Despite years of sky-high taxes on imports and challenges with online transactions, Argentina is still an important force in Latin American e-commerce. The birthplace of MercadoLibre, Latin America’s most popular e-commerce site, Argentina is the fastest-growing e-commerce market in the region, registering up to 28% yearly growth. While Argentina still comes in behind Mexico and powerhouse Brazil, its predicted market share in e-commerce is expected to grow from 8.9% to 14.6% of the region’s total sales volume by 2019. So what is driving this meteoric growth?
It’s a combination of Argentina’s young, Internet-savvy consumer base which is now being aided by President Mauricio Macri’s increased openness to cross-border commerce. Argentina is not new to the e-commerce game. Latin American e-commerce giant MercadoLibre was founded in Buenos Aires in 1999 and now operates in 16 countries, with more than 174.2 million active users in Latin America.
Federico Malek, the founder of Argentina’s second largest e-commerce provider, Avenida.com, which raised a US$30M Series C Round in 2015, also founded Wallooz, which was acquired by Groupon in 2010. Soon after leaving Groupon, Malek received funding to start Avenida.com. However, Avenida almost went under in 2016, letting off 250 staff members, until they were acquired by online marketplace Good People, which restructured the company.
Just this year, President Macri signed a Memorandum of Understanding (MOU) with Alibaba Founder Jack Ma, agreeing to sell more Argentine wine and fresh foods to China through the Chinese e-commerce platform. As a result of the agreement, Argentina declared Alibaba an official e-commerce channel, opening up opportunities for Argentine producers to market and sell their goods abroad.
The Chinese e-commerce titan is not the only online retailer entering the Argentine market. Government officials are beginning to confirm rumors that Amazon is looking to set up an office in Buenos Aires to start providing delivery services in Argentina. Former U.S. Ambassador to Argentina, Noah Mamet, who is now an investor focused on growing Argentine businesses internationally, confirmed in October of this year that Amazon is planning to open a 100-person office in Buenos Aires to run its Argentine operations. For now, Amazon is opening an administrative center to answer queries and prepare for its entry into Argentina.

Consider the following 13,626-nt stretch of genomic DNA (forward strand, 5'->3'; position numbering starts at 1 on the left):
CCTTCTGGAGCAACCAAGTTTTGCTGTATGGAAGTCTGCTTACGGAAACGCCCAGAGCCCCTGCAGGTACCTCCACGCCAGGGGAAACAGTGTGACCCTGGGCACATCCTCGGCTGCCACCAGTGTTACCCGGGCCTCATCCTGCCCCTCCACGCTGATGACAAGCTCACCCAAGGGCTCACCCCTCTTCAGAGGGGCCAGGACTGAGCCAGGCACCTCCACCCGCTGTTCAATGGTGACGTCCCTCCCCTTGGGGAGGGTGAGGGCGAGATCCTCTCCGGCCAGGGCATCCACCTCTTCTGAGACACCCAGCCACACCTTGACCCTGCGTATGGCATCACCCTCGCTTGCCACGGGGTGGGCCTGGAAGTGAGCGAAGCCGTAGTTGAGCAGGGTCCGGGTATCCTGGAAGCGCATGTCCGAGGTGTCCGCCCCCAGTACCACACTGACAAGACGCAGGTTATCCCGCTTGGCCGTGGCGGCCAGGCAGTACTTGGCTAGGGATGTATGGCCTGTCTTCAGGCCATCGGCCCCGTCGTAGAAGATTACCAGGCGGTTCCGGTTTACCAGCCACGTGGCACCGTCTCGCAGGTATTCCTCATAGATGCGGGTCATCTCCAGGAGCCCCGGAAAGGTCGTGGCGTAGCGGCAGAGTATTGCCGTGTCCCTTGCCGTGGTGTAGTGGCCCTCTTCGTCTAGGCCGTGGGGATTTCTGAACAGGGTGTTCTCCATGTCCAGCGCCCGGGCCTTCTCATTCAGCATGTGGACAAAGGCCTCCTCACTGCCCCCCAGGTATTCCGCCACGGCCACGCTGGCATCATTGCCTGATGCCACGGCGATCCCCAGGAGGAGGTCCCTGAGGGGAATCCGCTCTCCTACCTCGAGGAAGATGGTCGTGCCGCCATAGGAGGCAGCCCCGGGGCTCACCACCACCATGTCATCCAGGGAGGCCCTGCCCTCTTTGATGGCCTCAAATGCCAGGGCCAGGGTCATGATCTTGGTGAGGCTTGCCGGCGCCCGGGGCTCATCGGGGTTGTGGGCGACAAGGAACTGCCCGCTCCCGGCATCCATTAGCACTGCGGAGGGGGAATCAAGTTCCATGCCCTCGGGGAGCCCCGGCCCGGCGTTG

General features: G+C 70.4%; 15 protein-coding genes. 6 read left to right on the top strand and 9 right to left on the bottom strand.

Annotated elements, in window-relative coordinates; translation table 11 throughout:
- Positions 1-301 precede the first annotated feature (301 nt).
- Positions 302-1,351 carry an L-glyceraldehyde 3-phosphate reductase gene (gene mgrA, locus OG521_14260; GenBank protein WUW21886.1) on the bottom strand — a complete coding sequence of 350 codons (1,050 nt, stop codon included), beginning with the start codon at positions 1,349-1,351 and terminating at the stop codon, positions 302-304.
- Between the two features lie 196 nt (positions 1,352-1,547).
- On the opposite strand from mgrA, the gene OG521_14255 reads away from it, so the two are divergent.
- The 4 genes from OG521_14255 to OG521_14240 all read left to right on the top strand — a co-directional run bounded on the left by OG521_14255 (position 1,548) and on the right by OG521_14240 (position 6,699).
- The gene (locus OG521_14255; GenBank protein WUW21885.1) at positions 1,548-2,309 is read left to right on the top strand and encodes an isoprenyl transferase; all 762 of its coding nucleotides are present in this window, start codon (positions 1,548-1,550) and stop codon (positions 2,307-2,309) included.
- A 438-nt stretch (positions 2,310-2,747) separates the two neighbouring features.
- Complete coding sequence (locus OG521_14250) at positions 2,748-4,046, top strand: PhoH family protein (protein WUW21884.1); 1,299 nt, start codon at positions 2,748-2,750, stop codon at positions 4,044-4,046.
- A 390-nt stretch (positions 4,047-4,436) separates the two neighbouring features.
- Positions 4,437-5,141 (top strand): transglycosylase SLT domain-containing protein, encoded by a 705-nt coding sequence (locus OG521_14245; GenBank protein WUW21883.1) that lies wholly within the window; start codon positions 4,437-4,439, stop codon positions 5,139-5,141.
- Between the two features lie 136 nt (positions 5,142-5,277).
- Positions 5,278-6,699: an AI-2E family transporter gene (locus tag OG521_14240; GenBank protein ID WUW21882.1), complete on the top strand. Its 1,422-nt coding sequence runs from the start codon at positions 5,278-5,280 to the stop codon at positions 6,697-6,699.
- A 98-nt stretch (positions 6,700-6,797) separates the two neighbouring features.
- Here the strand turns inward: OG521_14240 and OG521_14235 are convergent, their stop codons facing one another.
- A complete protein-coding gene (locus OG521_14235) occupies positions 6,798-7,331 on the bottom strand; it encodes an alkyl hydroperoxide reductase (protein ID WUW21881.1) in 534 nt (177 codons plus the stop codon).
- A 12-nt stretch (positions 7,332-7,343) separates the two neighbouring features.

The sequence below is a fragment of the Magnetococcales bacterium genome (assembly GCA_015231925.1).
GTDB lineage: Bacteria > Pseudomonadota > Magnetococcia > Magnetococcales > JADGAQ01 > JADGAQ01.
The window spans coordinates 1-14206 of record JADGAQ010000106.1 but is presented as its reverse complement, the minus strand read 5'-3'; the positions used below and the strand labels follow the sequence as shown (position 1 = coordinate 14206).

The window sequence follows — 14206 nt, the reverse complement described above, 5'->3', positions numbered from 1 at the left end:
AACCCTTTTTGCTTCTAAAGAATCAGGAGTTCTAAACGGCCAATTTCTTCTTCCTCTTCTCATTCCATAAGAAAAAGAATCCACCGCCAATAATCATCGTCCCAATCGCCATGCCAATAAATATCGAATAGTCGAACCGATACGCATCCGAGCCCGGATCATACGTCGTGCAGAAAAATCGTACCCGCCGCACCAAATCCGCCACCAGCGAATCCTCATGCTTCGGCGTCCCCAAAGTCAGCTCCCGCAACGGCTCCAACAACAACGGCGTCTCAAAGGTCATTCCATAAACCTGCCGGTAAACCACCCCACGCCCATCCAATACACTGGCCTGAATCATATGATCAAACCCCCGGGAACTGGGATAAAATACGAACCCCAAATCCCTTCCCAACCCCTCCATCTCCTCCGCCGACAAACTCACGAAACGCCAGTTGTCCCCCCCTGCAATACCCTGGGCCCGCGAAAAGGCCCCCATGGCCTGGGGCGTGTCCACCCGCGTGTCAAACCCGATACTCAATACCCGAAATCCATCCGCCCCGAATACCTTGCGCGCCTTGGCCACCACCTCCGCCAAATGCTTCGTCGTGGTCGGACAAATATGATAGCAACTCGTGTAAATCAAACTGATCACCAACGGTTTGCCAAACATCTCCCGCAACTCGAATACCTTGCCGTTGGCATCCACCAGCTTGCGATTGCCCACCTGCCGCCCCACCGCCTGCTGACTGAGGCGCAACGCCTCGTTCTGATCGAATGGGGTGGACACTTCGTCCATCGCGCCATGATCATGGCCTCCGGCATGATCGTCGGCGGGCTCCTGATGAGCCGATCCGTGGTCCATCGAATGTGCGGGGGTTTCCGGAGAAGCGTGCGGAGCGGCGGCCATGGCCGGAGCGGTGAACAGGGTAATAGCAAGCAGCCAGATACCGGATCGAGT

However, to date, the most significant barrier holding Argentina back from becoming Latin America’s e-commerce leader is logistics. Most logistics companies in Argentina cannot deliver as quickly and reliably as online retail requires. Avenida.com was running its delivery operations by distributing most products directly to 11 pickup locations in Buenos Aires, where customers could gather their packages and interact directly with staff, which builds trust. However, this system – which is not unique to Avenida – adds a layer of inconvenience that is keeping some potential customers from buying online. Furthermore, online payments can be extremely challenging in Argentina, with global payment services like PayPal offering unfavorable exchange rates and limited services. MercadoLibre developed MercadoPago, which processes online payments much like PayPal, but with a Latin American focus.
In April 2017, Forbes published an article describing Argentina’s shift toward international e-commerce that described these particular challenges in detail from the perspective of an Argentine online shopper who was turned away by the hassles brought in by Kirchner. Still, the outlook for Argentine e-commerce is overwhelmingly positive. Internet penetration in Argentina was above 70% in 2017, and almost half the population has access to a smartphone.
E-commerce as a whole is expected to be used by 44.3% of the population by 2022, while 95% of the population is already at least familiar with MercadoLibre. MercadoLibre generated US$262.3M just in Argentina last year – almost a quarter of its total revenue for 2016. Overall, it has been estimated that up to 20 million people will be shopping online in Argentina by 2021, up from 16.8 million in 2017.
With President Macri prioritizing business growth and trade, and Argentina’s well-connected population on board with e-commerce, Argentina is on track to maintain its status as an e-commerce giant in Latin America. Amazon, Alibaba, and MercadoLibre are now all vying for the attention of Argentina’s growing online customer base. The next challenge is figuring out how to deliver products quickly and reliably in this large country.